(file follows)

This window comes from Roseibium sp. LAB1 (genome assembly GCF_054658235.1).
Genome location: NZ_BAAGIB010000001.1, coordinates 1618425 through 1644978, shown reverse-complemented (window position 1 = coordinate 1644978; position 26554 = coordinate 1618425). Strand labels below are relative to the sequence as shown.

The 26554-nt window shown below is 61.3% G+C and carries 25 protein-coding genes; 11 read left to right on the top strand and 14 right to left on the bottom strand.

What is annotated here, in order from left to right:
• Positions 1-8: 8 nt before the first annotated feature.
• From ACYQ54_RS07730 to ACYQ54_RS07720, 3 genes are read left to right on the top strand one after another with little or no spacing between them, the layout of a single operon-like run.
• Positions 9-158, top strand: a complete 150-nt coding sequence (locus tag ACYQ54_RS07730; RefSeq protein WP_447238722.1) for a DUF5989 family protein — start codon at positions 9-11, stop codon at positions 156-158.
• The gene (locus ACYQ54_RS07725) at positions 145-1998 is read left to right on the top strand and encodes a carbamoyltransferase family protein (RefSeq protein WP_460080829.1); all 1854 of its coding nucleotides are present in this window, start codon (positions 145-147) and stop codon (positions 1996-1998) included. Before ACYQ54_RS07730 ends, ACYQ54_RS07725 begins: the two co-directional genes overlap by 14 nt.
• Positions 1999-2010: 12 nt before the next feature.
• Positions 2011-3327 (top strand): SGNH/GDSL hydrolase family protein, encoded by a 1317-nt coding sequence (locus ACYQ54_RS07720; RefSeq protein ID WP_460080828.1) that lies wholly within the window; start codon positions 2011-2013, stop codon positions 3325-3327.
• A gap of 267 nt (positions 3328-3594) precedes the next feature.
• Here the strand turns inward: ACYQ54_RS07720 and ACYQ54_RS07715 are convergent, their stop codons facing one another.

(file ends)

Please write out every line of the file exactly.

This window comes from Roseibium sp. LAB1 (genome assembly GCF_054658235.1).
Genome location: NZ_BAAGIB010000001.1, coordinates 1618425 through 1644978, shown reverse-complemented (window position 1 = coordinate 1644978; position 26554 = coordinate 1618425). Strand labels below are relative to the sequence as shown.

The 26554-nt window shown below is 61.3% G+C and carries 25 protein-coding genes; 11 read left to right on the top strand and 14 right to left on the bottom strand.

What is annotated here, in order from left to right:
• Positions 1-8: 8 nt before the first annotated feature.
• From ACYQ54_RS07730 to ACYQ54_RS07720, 3 genes are read left to right on the top strand one after another with little or no spacing between them, the layout of a single operon-like run.
• Positions 9-158, top strand: a complete 150-nt coding sequence (locus tag ACYQ54_RS07730; RefSeq protein WP_447238722.1) for a DUF5989 family protein — start codon at positions 9-11, stop codon at positions 156-158.
• The gene (locus ACYQ54_RS07725) at positions 145-1998 is read left to right on the top strand and encodes a carbamoyltransferase family protein (RefSeq protein WP_460080829.1); all 1854 of its coding nucleotides are present in this window, start codon (positions 145-147) and stop codon (positions 1996-1998) included. Before ACYQ54_RS07730 ends, ACYQ54_RS07725 begins: the two co-directional genes overlap by 14 nt.
• Positions 1999-2010: 12 nt before the next feature.
• Positions 2011-3327 (top strand): SGNH/GDSL hydrolase family protein, encoded by a 1317-nt coding sequence (locus ACYQ54_RS07720; RefSeq protein ID WP_460080828.1) that lies wholly within the window; start codon positions 2011-2013, stop codon positions 3325-3327.
• A gap of 267 nt (positions 3328-3594) precedes the next feature.
• Here the strand turns inward: ACYQ54_RS07720 and ACYQ54_RS07715 are convergent, their stop codons facing one another.